If you suffer from depression you’ve got a lot on your plate. And strong evidence suggests that what you’re putting on that plate—along with other depression-related factors—can put you at greater risk for developing type 2 diabetes. But before you get even more depressed, you’ll be glad to know that by adopting certain healthy habits now, you’ll not only help prevent the onset of type 2 diabetes, you’ll also see improvements in your depression. Here’s a look at how depression can lead to diabetes, along with some steps to avoid it.
Depression can lead to poor dietary habits:
When it comes to derailing healthy eating, depression can put you right on the path to diabetes. Not only are depressed people less likely to put time and effort into preparing regular balanced meals, they tend to gravitate towards processed carbohydrate-rich comfort foods, and not always in moderation. Along with weight gain— especially around the mid-section—which increases the risk of high blood pressure, heart disease, and diabetes, poor diet can also cause insulin resistance, which is typical of type 2 diabetes. The good news is that a properly balanced diet—primarily plant-based but also moderate in fruits, and lean meats—is not only effective at preventing diabetes, it’s also been shown to help improve mood, self-esteem, and feelings of well-being.
Depression can make you sedentary:
Many who suffer from depression experience low energy, loss of interest, and the desire to participate in normal activities. In addition, unexplained aches and pains can make it even more difficult to stay active and exercise regularly. And it’s no secret that a sedentary lifestyle is a major risk factor for developing type 2 diabetes. Along with the aforementioned problems of weight gain, lack of physical exercise also sets you up for diabetes in another way. While aerobic exercise triggers your body’s natural response to insulin, a lack of exercise makes insulin less effective at metabolizing sugars on the cellular level. In fact, many type 2 diabetics produce normal levels of insulin, but their bodies have become resistant to its effects. The good news is that by increasing daily physical activity, including regular aerobic exercise, you cut your risk of developing diabetes dramatically. AND, since aerobic exercise promotes the release of endorphins and other “feel good” bio-chemicals in the brain, it serves as a natural antidepressant.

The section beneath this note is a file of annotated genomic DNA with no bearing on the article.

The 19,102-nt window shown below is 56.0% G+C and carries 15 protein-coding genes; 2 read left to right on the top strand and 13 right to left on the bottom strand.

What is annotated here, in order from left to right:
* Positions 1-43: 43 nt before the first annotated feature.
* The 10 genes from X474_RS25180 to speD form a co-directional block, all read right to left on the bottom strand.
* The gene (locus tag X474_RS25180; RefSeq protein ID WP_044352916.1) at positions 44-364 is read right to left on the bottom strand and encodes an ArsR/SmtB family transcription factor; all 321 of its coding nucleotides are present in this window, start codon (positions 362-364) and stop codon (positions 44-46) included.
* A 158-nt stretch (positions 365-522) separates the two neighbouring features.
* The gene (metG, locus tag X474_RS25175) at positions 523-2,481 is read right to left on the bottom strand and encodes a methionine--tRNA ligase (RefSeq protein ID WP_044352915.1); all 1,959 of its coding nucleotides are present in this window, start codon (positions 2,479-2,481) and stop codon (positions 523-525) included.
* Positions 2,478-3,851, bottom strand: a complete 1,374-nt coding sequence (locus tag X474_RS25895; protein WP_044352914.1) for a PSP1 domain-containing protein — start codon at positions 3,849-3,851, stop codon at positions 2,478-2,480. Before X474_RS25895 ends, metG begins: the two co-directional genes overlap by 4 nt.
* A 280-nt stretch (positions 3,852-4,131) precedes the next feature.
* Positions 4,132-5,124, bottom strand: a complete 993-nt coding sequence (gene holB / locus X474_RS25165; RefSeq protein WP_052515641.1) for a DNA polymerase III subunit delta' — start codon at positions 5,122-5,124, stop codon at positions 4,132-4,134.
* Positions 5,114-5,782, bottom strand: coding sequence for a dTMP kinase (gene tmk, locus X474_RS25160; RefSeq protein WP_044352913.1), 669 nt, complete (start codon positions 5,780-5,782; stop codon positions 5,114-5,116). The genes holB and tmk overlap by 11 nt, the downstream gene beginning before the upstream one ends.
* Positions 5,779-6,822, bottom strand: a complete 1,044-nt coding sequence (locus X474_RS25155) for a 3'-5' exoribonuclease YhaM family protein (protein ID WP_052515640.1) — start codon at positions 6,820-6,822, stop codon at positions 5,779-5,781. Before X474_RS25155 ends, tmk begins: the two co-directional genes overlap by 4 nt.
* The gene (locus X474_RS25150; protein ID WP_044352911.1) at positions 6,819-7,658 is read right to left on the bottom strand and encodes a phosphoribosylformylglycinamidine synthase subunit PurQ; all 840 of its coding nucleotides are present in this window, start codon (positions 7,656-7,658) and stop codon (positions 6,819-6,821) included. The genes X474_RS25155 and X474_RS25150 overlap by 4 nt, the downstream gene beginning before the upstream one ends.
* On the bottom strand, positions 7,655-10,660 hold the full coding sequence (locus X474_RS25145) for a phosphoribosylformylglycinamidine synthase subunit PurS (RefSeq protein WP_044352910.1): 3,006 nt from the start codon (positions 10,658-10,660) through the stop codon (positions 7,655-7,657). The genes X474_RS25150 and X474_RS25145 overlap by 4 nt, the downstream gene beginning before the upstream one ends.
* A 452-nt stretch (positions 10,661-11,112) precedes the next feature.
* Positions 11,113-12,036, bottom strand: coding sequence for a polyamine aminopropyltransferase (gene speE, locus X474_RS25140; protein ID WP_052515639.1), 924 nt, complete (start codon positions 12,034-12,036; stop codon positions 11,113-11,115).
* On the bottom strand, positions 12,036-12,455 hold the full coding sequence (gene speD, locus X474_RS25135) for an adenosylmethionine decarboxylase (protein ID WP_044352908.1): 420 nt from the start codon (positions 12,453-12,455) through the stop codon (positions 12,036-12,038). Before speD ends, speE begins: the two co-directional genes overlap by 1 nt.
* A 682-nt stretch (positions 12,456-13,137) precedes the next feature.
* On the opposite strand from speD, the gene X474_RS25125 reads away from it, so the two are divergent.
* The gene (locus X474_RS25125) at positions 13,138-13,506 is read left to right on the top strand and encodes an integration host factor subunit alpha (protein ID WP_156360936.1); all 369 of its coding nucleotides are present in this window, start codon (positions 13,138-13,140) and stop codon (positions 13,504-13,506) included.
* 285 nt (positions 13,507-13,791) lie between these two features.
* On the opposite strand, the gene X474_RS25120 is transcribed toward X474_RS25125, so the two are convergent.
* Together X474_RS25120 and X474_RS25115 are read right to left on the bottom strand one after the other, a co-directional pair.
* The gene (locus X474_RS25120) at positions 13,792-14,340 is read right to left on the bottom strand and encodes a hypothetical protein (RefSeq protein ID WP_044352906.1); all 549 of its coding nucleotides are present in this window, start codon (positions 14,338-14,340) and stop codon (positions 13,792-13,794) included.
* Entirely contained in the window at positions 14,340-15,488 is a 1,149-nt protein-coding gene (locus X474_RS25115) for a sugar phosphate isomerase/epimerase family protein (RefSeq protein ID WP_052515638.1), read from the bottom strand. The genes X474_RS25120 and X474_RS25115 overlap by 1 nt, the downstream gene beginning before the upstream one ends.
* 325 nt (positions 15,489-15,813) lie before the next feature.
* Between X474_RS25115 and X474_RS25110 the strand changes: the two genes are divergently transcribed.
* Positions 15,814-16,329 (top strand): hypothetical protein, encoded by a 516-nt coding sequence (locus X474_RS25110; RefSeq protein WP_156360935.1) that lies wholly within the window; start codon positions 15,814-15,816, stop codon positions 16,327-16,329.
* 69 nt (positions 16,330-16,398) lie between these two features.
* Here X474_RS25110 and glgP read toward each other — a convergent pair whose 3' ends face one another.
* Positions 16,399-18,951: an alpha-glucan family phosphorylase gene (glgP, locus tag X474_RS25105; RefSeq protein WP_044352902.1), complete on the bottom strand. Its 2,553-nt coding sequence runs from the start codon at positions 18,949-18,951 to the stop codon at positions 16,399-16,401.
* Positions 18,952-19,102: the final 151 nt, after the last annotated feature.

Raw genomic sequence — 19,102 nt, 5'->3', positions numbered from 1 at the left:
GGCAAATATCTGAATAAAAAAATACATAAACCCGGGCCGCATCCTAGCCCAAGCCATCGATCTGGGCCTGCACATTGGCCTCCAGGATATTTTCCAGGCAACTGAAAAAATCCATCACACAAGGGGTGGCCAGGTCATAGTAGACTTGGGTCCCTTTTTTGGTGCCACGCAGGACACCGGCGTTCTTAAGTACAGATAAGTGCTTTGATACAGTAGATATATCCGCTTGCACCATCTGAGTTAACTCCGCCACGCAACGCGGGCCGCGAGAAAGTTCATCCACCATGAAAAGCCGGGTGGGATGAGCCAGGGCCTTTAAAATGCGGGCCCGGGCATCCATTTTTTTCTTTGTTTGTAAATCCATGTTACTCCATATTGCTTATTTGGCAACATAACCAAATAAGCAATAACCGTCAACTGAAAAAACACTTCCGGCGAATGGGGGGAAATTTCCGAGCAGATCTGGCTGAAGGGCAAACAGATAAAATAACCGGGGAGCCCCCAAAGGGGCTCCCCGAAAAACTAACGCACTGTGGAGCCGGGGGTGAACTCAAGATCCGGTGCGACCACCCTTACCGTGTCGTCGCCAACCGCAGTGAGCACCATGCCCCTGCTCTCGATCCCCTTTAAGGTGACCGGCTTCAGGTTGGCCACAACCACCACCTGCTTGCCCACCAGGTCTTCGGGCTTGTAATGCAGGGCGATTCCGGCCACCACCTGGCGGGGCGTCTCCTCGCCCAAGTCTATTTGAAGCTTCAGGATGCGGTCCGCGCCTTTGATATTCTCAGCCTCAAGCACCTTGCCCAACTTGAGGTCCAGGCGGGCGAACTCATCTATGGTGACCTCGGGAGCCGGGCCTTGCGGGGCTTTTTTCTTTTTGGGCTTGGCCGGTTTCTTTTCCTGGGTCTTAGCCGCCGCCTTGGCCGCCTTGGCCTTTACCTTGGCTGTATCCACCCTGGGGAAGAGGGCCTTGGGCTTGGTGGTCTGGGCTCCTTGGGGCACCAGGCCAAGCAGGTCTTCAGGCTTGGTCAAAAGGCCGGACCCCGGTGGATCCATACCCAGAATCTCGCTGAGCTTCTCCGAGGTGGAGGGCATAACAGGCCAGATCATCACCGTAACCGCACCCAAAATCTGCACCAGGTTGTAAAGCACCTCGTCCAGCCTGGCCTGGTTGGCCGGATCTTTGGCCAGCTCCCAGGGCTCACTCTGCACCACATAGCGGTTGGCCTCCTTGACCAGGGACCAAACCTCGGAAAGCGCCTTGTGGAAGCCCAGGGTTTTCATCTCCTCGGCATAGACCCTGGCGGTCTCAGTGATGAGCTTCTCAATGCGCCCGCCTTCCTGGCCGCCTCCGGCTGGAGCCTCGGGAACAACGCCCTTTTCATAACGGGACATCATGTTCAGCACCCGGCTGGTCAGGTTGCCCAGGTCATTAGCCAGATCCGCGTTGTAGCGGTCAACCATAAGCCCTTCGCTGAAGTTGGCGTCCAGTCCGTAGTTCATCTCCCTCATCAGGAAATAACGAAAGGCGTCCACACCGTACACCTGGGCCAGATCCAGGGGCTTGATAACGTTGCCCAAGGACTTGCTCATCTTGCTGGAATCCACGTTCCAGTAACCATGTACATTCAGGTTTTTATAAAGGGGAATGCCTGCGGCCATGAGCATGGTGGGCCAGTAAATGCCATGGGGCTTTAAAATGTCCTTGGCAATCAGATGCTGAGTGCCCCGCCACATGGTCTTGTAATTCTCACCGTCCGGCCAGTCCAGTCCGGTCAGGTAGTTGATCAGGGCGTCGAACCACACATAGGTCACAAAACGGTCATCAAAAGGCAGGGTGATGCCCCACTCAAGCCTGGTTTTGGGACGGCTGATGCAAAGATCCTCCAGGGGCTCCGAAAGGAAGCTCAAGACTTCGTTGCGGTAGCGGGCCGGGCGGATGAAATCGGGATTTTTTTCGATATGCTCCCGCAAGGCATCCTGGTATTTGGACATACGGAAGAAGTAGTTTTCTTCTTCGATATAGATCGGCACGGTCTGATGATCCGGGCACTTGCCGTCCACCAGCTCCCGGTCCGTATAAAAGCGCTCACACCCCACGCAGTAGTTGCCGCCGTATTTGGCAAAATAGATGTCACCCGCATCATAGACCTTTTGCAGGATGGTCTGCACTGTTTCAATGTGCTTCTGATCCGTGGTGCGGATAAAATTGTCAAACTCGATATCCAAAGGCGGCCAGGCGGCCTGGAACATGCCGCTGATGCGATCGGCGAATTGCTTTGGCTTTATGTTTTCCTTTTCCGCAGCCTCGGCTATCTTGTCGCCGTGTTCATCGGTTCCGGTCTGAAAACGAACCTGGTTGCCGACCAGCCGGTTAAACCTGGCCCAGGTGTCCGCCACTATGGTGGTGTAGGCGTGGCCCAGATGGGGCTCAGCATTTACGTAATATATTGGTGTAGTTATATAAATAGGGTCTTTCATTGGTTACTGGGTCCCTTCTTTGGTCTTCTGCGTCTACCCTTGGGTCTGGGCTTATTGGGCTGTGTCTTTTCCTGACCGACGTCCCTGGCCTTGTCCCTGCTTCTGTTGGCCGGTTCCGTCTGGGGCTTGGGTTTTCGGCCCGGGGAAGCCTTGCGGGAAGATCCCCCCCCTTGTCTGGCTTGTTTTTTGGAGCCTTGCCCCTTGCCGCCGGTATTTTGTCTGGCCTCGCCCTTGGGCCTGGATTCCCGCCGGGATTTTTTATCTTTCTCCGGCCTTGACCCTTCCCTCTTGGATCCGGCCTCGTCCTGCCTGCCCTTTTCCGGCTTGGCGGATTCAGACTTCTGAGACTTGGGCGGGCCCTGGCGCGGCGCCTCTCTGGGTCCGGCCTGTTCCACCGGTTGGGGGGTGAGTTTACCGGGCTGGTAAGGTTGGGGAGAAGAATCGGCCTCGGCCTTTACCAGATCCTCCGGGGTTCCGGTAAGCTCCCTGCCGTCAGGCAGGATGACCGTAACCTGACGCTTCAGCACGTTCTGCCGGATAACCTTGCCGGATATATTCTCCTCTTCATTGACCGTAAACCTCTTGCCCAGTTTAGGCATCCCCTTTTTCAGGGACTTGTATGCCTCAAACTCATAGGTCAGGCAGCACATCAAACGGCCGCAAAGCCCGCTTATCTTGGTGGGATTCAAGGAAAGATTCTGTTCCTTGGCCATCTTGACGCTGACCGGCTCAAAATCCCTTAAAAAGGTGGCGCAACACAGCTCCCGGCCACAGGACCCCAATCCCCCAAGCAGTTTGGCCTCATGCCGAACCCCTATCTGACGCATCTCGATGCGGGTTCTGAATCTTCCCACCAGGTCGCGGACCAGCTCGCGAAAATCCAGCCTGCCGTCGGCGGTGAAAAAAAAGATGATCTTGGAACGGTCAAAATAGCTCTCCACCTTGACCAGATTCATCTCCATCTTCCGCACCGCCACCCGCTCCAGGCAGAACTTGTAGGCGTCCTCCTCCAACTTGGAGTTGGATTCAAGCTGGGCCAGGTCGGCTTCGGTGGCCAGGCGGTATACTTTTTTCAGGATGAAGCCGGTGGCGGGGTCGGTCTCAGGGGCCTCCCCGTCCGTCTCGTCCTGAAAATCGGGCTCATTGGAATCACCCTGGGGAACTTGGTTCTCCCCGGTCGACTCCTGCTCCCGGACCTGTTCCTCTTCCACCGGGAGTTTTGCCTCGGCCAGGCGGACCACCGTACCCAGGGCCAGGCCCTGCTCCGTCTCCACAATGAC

Depression can rob you of quality sleep:
Lack of restful sleep or sleeping too long are fairly common problems for those with depression. In either case the result is the same—a lack of restful, rejuvenating sleep which tends to make depression worse. Unfortunately, research also shows that getting too much or too little sleep can also lead to type 2 diabetes due to the effects of a hormone called cortisol on blood sugar metabolism. The stresses of depression typically cause higher than normal levels of cortisol in the bloodstream, and poor sleep patterns can make these levels even higher. The result is a decrease in blood sugar metabolism and an increase in fat metabolism. In an effort to shift back to burning glucose, the body secretes more insulin, but the higher levels of fats in the blood can make insulin less effective and contribute to insulin resistance. Chronically high cortisol levels are also associated with gaining weight in the mid-section, another trait often seen in type 2 diabetes. The good news is that there are things you can do to help get the restful sleep that can ease depression and help ward off type 2 diabetes. The key is to look for things that promote nighttime relaxation such as deep breathing or reading right before bedtime. Hot bubble baths, scented candles, and aromatic oils such as lavender and vanilla sprinkled on pillow cases are also relaxing, along with herbal teas like chamomile. Cutting out caffeine intake in the afternoons and evenings will also help you be more relaxed at night. If nighttime sounds distract you, try non-stimulating white noise (a small fan can work wonders). Make sure your mattress and pillows are comfortable and supportive, and try using soft cotton sheets and down comforters. And as great as technology is, turn off the TV and say “goodnight” to your computer, laptop, tablet, and smartphone, etc., and do it before bedtime. And don’t forget that healthy eating and regular exercise are proven promoters of restful, restorative sleep. Finally, when you know you’re doing all you can to manage your depression and keep other diseases like type 2 diabetes from further complicating your life, you’ll sleep even better.
Guest Post submitted by Diabetes Connect & Depression Connect